Simple yet important tip for passing std::string by reference.

Using C++ I quickly learned that I should pass large std::vector by reference.

Passing a std::vector by reference (using &) as a parameter for a function will save you from the operation of copying the std::vector into a local copy.

For my next game I was getting bad performance parsing jsons.

It turns out that nearly the entire CPU time spent on parsing the json was due to passing std::string by value in internal functions.

Passing std::string by reference will save you from a copy operation of that string.

resize performance for std::vector in C++

I am working on an iOS port of my Android game Concussion Boxing.

Inside my rendering function I have a certain loop that use the same struct for each mesh that is drawn. This struct has std::vector variables of various kinds in it.

Whenever I want to use this struct to pass parameters to a function I would resize its std::vector variables.

Allocating memory is a CPU demanding operation that is why resize can be used to save on these allocation operations.

A good idea would be to declare the struct outside of the loop so we can reuse the memory that was allocated in the previous iteration of the loop.

However, there is a case in which resize won’t work so well. If you have a std::vector<std::vector<float>> then resize will have a performance hit.

I don’t know what is going inside resize in this case but I found that simpley having a pointer to float or a struct of a constant amount of floats(in an array) will be a lot more efficient rather than using a vector of a vector.

For reference, I improved my game’s frame CPU time from 27 ms to 22 ms by using less vectors of vectors.

Boosting the FPS: GC (Part 1)

I was getting annoying long stutters on the render rate of my 3D Android RPG game Heroes Of Honesty(

It was weird to me because normally I would see most frames time were bellow 33ms which means I would need to get at least a solid 30 FPS. As can be seen in this diagram:

Frames bellow 33ms

After a few more measurements and profiling, I realized what was one of the issues responsible for this stutter. It turns out the Garbage Collector implementation on Android for Java is not very good.

You can see, in the following diagram, there are gaps in the GLThread(the render thread) whenever the GC kicks in:

GC Stutters

(Notice the GC kicks in about every 300ms in the diagram above)

GC saves programmers the hassle of managing memory allocation and release. However, the more you allocate memory at run time the harder the GC will have to work to clean after you. So in order to prevent the GC from working hard we need to minimize the amount of allocations we make.

We do this by “recycling” memory. We use a memory pool, a chunk of pre allocated memory or an array of pre allocated memory we allocate once and reuse many times for different data.

Let’s say you need to set a Projection matrix to an OpenGLES2.0 shader. You might allocate the matrix before each time you send it, it might be even inside a render loop used for many different 3D objects.

Instead of allocating the matrix for each object, we can allocate it once outside the loop and reuse the same memory chunk for all the 3D objects in the render list.

After minimizing some of the memory allocations in the render thread, I got the following results:

Better performance of GC with memory recycling.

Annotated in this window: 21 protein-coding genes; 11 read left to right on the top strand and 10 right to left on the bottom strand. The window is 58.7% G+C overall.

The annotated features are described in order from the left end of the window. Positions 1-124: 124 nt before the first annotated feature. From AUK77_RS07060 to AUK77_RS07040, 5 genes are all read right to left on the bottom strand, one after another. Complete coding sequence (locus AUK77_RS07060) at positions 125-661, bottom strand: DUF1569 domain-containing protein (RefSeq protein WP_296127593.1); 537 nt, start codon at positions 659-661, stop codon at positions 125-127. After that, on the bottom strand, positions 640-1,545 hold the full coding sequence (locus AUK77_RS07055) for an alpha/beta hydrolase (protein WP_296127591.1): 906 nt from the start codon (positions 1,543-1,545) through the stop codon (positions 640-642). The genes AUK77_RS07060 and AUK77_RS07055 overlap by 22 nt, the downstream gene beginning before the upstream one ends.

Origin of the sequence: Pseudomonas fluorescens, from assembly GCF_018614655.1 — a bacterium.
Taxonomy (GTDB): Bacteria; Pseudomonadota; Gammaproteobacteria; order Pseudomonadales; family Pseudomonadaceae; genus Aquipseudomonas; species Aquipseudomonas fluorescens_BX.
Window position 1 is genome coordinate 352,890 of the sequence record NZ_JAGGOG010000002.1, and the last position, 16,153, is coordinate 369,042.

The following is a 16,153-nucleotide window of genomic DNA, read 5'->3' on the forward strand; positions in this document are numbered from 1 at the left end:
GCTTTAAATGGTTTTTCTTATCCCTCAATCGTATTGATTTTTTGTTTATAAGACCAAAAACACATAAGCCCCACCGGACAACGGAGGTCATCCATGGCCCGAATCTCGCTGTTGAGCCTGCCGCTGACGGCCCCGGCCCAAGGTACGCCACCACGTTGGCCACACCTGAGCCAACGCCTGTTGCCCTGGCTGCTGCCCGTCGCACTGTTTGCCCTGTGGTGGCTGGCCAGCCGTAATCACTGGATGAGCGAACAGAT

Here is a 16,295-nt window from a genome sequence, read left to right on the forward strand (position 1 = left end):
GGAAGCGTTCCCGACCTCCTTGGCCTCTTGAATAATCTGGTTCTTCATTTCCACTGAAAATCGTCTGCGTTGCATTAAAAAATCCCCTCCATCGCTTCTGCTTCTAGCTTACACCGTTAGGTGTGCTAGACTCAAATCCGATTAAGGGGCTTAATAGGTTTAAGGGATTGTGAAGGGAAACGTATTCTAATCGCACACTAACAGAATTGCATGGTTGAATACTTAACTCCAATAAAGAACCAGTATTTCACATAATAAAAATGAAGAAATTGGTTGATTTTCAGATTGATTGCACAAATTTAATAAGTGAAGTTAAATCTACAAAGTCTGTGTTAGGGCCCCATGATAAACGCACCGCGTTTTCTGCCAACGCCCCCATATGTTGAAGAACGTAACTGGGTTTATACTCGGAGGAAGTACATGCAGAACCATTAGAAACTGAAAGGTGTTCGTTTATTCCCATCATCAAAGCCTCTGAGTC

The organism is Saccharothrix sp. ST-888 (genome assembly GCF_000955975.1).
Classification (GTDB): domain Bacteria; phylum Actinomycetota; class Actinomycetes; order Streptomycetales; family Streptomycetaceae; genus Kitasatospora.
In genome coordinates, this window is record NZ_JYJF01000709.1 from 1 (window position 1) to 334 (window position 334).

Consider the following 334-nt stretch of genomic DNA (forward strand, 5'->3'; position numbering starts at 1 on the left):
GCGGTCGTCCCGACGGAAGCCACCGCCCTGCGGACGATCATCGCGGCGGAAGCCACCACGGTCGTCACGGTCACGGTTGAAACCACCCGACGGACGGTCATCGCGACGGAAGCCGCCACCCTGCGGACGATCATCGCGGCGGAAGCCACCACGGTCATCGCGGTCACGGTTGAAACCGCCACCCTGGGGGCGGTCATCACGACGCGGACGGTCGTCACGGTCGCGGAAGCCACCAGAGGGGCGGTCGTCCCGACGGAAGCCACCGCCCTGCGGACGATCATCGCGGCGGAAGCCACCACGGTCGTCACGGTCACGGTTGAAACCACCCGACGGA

Notice the GC occurs once every 800 ms.

There is another issue. What I have shown up until now was a scene with static resources. I couldn’t load the whole map of Heroes Of Honesty into memory, so I had to dynamically load map patches only when they are required.

This means that in some of the frames I put an extra effort in loading resources into VBOs. I also happen to allocate a lot of memory in the process of generating the index and vertex data before sending them to the GPU.

The following diagram shows what happens when we are in the middle of dynamically loading resources:

Dynamic resource loading and GC

On the left side of the diagram you can see there is a big gap between the two times the GC get to work. However, on the right side the GC is being called many times.

Notice that not all of the stalls are due to the GC’s fault, some of it is because of the extra work we need to do to actually generate the dynamic resource.(more on that on the second part)

The following diagram shows the performance after using memory pools and recycling memory for the index and vertex buffers that need to be dealt while loading a dynamic resource:

GC performance is now better with dynamic resources

In the diagram above you can see the GC doesn’t work any harder when dynamic resources are being created. You can see where resources are being create because the GetMesh method is marked with little wedges.

Notice that there are still gaps in the render thread and we will still get stutters even though we solved the GC issue.

For the sake of completion here is a closer look at the frames timelines while loading dynamic resources:

Single thread resource loading.

In the diagram, a “normal” render frame would consist of a mostly black part and a pink part. The black part is mostly the OpenGLES draw calls, and the pink part is the game logic update. Currently they are both done in the same render thread.

Some frames have a green part, the green part is CPU time “wasted” on loading the resource. As you can see the many green parts make the frame time longer and thus the frame rate will drop once in a while.

You may also notice that the GC doesn’t do work this whole time. In the next part I will explain how I improved the render thread’s rate and the overall performance(with multi threading).